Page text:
Could 2 People Actually Repopulate Earth

Could 2 People Actually Repopulate Earth

Is it even possible for 2 people to fully repopulate the Earth? According to Adam and Eve, it is, but there are some serious dangers of inbreeding that could kill off the next generation before they even get started. Don’t miss today’s new experiment to find out if the Bible creation story could actually be true.


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51 Responses

  1. Hakim Diwan says:

    Of course they can if we are talking about repopulating abominations of SCP instead of humans.

  2. Bribe says:

    I can never get tired of your narrations ❤🥰

  3. dontgetrocked says:

    I’ve always wanted to know the answer to this question for at least 10 years. Excited to hear your response!

  4. niyi ogunro says:

    Finally the question we’ve all asked but never really thought much of. I love this channel ❤️

  5. 鵬朝陽 says:

    Yeah, wouldn’t want to have to know how this would really play out. Imagine matchmaking your kids and grandkids to “butter the muffin” with each other

  6. Earthworms Crawl says:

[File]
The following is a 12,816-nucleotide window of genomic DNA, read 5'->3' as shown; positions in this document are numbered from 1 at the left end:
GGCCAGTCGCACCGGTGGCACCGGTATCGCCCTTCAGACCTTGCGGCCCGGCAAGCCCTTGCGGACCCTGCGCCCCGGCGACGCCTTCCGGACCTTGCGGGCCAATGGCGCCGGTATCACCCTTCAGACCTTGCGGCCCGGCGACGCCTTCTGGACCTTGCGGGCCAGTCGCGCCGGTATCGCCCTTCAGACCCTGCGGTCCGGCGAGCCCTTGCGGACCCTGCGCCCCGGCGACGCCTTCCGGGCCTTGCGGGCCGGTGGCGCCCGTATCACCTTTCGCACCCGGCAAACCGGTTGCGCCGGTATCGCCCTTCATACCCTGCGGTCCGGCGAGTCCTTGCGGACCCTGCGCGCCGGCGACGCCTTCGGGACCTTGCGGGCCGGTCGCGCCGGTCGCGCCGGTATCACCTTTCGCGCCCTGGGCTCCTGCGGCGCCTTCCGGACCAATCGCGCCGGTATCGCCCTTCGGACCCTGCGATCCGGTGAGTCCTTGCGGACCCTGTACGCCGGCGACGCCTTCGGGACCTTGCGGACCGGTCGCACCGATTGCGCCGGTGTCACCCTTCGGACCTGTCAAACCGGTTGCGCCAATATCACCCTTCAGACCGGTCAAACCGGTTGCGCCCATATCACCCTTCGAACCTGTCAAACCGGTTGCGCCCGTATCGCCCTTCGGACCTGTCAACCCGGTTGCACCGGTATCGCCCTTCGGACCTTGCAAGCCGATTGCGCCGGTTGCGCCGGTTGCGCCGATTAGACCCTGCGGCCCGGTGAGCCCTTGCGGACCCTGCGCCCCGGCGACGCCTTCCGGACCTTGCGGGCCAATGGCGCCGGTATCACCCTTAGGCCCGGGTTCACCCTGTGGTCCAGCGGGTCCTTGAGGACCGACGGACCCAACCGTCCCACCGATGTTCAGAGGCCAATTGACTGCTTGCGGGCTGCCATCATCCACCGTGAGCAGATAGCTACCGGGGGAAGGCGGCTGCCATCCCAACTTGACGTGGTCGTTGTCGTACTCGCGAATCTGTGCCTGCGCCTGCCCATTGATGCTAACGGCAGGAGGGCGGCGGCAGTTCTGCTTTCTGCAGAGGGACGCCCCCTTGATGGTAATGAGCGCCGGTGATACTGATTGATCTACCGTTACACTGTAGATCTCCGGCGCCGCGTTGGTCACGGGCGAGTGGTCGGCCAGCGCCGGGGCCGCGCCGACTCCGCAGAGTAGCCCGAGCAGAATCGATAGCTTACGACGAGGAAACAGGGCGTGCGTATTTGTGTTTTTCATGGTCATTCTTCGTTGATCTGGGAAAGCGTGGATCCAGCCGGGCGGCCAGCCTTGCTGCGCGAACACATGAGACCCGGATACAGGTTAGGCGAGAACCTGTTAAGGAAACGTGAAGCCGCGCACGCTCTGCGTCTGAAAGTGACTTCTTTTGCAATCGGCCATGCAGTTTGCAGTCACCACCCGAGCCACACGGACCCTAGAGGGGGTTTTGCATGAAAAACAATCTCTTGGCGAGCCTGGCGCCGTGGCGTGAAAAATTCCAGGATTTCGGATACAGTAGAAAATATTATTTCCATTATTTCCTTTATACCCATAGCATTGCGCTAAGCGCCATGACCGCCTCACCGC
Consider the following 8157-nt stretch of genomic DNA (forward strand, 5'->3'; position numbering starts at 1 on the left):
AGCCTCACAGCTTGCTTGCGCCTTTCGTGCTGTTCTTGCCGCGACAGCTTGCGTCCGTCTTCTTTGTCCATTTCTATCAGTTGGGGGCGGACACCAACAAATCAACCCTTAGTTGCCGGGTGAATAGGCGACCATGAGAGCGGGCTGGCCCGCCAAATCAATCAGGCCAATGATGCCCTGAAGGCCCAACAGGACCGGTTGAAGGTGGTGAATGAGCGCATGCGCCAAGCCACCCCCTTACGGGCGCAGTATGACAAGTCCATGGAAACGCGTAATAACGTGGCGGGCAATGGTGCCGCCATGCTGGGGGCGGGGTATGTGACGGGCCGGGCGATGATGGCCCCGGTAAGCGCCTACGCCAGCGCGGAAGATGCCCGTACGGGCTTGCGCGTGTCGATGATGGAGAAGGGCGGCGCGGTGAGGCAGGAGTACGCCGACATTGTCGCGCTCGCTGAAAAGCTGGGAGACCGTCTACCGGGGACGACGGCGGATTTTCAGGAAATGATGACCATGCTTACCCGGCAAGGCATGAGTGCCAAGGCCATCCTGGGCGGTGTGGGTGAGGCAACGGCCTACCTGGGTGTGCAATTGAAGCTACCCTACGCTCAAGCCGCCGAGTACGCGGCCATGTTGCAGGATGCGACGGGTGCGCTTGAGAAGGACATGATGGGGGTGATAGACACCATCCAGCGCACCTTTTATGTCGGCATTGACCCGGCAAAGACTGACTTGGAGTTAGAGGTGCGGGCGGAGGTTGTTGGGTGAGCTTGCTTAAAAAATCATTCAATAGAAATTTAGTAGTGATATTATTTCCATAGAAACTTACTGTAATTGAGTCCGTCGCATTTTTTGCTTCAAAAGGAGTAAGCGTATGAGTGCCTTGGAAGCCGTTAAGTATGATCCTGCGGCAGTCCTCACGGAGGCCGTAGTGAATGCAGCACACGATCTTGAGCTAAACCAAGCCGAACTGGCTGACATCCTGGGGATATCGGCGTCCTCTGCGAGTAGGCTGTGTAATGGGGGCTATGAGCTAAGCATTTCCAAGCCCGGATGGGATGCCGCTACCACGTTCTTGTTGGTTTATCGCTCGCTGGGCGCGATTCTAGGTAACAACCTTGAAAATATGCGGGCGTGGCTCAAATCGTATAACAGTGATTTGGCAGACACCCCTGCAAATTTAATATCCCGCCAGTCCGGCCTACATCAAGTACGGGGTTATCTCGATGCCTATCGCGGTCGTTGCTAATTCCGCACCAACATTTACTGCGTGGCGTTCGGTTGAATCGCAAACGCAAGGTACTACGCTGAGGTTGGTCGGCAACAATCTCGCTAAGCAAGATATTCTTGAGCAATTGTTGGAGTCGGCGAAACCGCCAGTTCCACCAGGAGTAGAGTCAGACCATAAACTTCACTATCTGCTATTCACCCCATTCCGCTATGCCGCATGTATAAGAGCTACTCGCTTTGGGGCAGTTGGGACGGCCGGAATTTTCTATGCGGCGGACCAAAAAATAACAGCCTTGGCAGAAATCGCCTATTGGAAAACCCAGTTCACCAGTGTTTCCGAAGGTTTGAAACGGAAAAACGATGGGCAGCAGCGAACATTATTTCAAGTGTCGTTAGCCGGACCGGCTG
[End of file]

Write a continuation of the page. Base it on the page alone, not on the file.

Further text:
If their children, instead of paring off, mated in a matrix, with each male reproducing with every female (and vise versa), after a few generations there would be huge matrix of combinations. There would, of course, be a lot of genetic problems, but there would also be a large number of viable offspring. If the problematic people didn’t reproduce, there would eventually be large, genetically diverse and stable population.

    • JustAnotherStoner says:

      @Martin Benitez Its gonna be sparta for a couple of generations

    • ØØØ says:

      Wrong, because even if you select the good genes its most probably that bad genes might not be expressed and you will have severe deformities few generations later.

    • BrightForest says:

      Dude wtf

    • Martin Benitez says: